'Forgive the Shooter' — Final Words of Dying Christian Dad of 3 Killed in Random Wisconsin Bridge Attack Revealed by Wounded Wife

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(Photo: Facebook)Erin and Jon Stoffel, along with their eldest daughter, Olivia, were shot on May 3, 2015, during a family walk on a Wisconsin trail bridge. Jon and Olivia both died from injuries sustained during the attack.

The final words of a dying Christian father of three fatally shot during a Sunday walk with his family on a Wisconsin trail bridge were, "forgive the shooter," his wounded wife has revealed.

Erin Stoffel, 32, woke from a coma with a breathing tube in her throat on Tuesday just two days after she and her husband of more than a decade, Jonathan, 33, and their 11-year-old daughter, Olivia, were shot during a random attack on the Trestle Trail Bridge in the city of Menasha. While Erin survived the shooting, Jonathan and Olivia did not, and the first thing that the grieving mom of three did when she awoke in a hospital bed was write down her late-husband's final words to her.

"The family would like to make it known that Erin said Jon's last words to her after he was shot were, 'Forgive the shooter.' We truly love because Christ first loved us. This was the heart of a man who walked the talk — his dying breath and last wish was only that his wife forgive the gunman," Julia Stoffel, Jonathan's sister-in-law, wrote via her Gofundme page.

Loved ones are still trying to come to grips with the senseless shooting, which has affected many in the community.

Police say Sergio Daniel Valencia del Toro, a 27-year-old military veteran, did not have a specific target when he opened fire on the Stoffel family, who are members at Calvary Bible Church in Neenahy, and another bystander, before turning the gun on himself after a fight with his ex-fiancee.

Erin, who sustained three gunshot wounds to the abdomen, was able to get her two youngest daughters, Ezra, 5, and Selah, 7, to safety and they were unharmed. Jon and Olivia, along with another man, Adam Bentdahl, 31, of Appleton, died at the scene.

"This is a tragedy. It's something awful and we're going to grieve and go through all of the emotions of that, and at the same time we do have hope," Calvary senior pastor Danny Leavins told Fox 11.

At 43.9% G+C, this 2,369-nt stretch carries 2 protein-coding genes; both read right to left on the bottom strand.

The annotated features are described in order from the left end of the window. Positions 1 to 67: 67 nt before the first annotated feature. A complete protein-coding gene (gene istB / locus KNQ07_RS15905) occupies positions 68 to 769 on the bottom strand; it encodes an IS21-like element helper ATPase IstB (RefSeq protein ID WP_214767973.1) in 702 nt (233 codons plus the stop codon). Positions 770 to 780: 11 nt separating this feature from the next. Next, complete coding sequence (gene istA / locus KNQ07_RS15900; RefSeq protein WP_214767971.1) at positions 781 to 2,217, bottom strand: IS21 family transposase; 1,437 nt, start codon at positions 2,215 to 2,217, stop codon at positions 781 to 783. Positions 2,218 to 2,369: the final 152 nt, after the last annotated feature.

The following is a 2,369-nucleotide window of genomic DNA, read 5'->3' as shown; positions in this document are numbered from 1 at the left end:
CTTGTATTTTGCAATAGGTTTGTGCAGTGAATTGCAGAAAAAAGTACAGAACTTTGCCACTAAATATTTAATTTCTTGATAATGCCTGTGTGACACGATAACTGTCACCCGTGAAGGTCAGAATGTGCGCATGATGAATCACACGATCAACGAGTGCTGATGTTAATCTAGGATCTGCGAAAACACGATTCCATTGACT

The family is said to be leaning on their faith after the tragic shooting. Julia quoted Romans 8:28 and said she trusts that the senseless killing "somehow will be used for good."

"The family has a lot of faith in the Lord and we're just leaning on that. We know that Jon and Olivia are with the Lord. We are holding strong to the Bible first," she said, according to The Northwestern.

Romans 8:28 reads: "And we know that in all things God works for the good of those who love Him, who have been called according to His purpose."

Bentdahl is also remembered by his family as a "kind and gentle person" with "a bright personality."

"Our prayers go out to the other family who lost their father and daughter, and mother who is struggling for life along with the man who took his own life," they said in a statement.

The community has rallied around the Stoffel family and Julia's gofundme campaign has already raised over $130,000 of its $250,000 goal within 24 hours of its launch.

Calvary Bible Church set up a "love offering" for the family and congregants can donate during Sunday service or via the church's website.

Fox Valley Christian Academy, where the three Stoffel children are enrolled, closed on Monday to honor the family and held a prayer service on the same day. The school is located next door to Calvary Bible Church.

"All three of their children were just a joy. Smiles, bubbly, very active, just tremendous children all three of them. You look at them and they just make you smile," Fox Valley Christian Academy Principal Ron Halma said.

Jonathan was remembered at a prayer vigil on Monday as a good Christian man who truly lived out his faith.

"Jon was the guy that would give the shirt off his back to anybody. If somebody was doing something, he would be the first guy there," said Tommy Bongers, Jon Stoffel's second cousin.

Jim Campbell, Erin's brother, called on the community to protest U.S. gun laws in the wake of the deadly shooting.

"Instead of praying, do something. Do something about guns," he said. "When you kill, you can't take it back. Nobody needs a gun."

Julia Stoffel could not be reached for comment.